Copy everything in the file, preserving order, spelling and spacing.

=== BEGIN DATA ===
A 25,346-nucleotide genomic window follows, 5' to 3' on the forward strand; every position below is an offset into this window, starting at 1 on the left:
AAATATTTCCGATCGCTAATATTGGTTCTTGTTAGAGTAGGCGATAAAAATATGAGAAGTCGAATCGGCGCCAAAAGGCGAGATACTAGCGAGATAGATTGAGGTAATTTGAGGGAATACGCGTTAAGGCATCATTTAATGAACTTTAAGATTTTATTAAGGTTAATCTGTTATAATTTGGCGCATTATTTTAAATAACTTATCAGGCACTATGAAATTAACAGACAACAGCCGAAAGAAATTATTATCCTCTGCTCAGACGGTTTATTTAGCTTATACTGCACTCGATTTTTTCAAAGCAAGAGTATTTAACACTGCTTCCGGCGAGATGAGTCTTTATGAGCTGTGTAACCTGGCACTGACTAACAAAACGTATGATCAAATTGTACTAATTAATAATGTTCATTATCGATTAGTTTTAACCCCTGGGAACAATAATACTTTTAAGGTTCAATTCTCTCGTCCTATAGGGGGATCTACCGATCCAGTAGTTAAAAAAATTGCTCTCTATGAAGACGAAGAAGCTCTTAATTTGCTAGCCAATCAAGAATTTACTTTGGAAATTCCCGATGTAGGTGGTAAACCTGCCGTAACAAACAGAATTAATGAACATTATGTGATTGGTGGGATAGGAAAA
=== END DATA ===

A 25,346-nucleotide genomic window follows, 5' to 3' on the forward strand; every position below is an offset into this window, starting at 1 on the left:
AAATATTTCCGATCGCTAATATTGGTTCTTGTTAGAGTAGGCGATAAAAATATGAGAAGTCGAATCGGCGCCAAAAGGCGAGATACTAGCGAGATAGATTGAGGTAATTTGAGGGAATACGCGTTAAGGCATCATTTAATGAACTTTAAGATTTTATTAAGGTTAATCTGTTATAATTTGGCGCATTATTTTAAATAACTTATCAGGCACTATGAAATTAACAGACAACAGCCGAAAGAAATTATTATCCTCTGCTCAGACGGTTTATTTAGCTTATACTGCACTCGATTTTTTCAAAGCAAGAGTATTTAACACTGCTTCCGGCGAGATGAGTCTTTATGAGCTGTGTAACCTGGCACTGACTAACAAAACGTATGATCAAATTGTACTAATTAATAATGTTCATTATCGATTAGTTTTAACCCCTGGGAACAATAATACTTTTAAGGTTCAATTCTCTCGTCCTATAGGGGGATCTACCGATCCAGTAGTTAAAAAAATTGCTCTCTATGAAGACGAAGAAGCTCTTAATTTGCTAGCCAATCAAGAATTTACTTTGGAAATTCCCGATGTAGGTGGTAAACCTGCCGTAACAAACAGAATTAATGAACATTATGTGATTGGTGGGATAGGAAAA